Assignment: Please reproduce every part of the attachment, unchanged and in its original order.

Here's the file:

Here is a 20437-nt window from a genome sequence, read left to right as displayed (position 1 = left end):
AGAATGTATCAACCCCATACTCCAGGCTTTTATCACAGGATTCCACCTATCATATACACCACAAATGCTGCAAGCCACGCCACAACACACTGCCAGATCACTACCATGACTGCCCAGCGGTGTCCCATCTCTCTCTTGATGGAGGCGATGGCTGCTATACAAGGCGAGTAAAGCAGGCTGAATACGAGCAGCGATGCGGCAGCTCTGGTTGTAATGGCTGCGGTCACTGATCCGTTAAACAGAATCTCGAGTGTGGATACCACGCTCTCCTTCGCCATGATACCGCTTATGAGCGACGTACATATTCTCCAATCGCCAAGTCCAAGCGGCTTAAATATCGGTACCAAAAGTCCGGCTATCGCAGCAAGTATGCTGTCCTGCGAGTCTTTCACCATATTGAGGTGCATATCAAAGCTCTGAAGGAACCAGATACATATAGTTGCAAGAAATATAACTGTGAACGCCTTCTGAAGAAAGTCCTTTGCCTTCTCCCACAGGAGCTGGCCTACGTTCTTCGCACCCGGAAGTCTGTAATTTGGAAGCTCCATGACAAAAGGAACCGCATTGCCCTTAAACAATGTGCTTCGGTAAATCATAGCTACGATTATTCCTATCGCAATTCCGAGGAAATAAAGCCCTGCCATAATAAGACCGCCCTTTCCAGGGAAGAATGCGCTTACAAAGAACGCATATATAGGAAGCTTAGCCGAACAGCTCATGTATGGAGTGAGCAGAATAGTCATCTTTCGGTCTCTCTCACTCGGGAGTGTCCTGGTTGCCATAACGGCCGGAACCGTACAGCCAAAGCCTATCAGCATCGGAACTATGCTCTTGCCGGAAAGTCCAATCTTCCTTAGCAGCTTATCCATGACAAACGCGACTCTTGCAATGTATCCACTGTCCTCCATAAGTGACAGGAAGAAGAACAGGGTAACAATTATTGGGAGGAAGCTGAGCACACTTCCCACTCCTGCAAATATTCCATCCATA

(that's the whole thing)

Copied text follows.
Here is a 20437-nt window from a genome sequence, read left to right as displayed (position 1 = left end):
AGAATGTATCAACCCCATACTCCAGGCTTTTATCACAGGATTCCACCTATCATATACACCACAAATGCTGCAAGCCACGCCACAACACACTGCCAGATCACTACCATGACTGCCCAGCGGTGTCCCATCTCTCTCTTGATGGAGGCGATGGCTGCTATACAAGGCGAGTAAAGCAGGCTGAATACGAGCAGCGATGCGGCAGCTCTGGTTGTAATGGCTGCGGTCACTGATCCGTTAAACAGAATCTCGAGTGTGGATACCACGCTCTCCTTCGCCATGATACCGCTTATGAGCGACGTACATATTCTCCAATCGCCAAGTCCAAGCGGCTTAAATATCGGTACCAAAAGTCCGGCTATCGCAGCAAGTATGCTGTCCTGCGAGTCTTTCACCATATTGAGGTGCATATCAAAGCTCTGAAGGAACCAGATACATATAGTTGCAAGAAATATAACTGTGAACGCCTTCTGAAGAAAGTCCTTTGCCTTCTCCCACAGGAGCTGGCCTACGTTCTTCGCACCCGGAAGTCTGTAATTTGGAAGCTCCATGACAAAAGGAACCGCATTGCCCTTAAACAATGTGCTTCGGTAAATCATAGCTACGATTATTCCTATCGCAATTCCGAGGAAATAAAGCCCTGCCATAATAAGACCGCCCTTTCCAGGGAAGAATGCGCTTACAAAGAACGCATATATAGGAAGCTTAGCCGAACAGCTCATGTATGGAGTGAGCAGAATAGTCATCTTTCGGTCTCTCTCACTCGGGAGTGTCCTGGTTGCCATAACGGCCGGAACCGTACAGCCAAAGCCTATCAGCATCGGAACTATGCTCTTGCCGGAAAGTCCAATCTTCCTTAGCAGCTTATCCATGACAAACGCGACTCTTGCAATGTATCCACTGTCCTCCATAAGTGACAGGAAGAAGAACAGGGTAACAATTATTGGGAGGAAGCTGAGCACACTTCCCACTCCTGCAAATATTCCATCCATA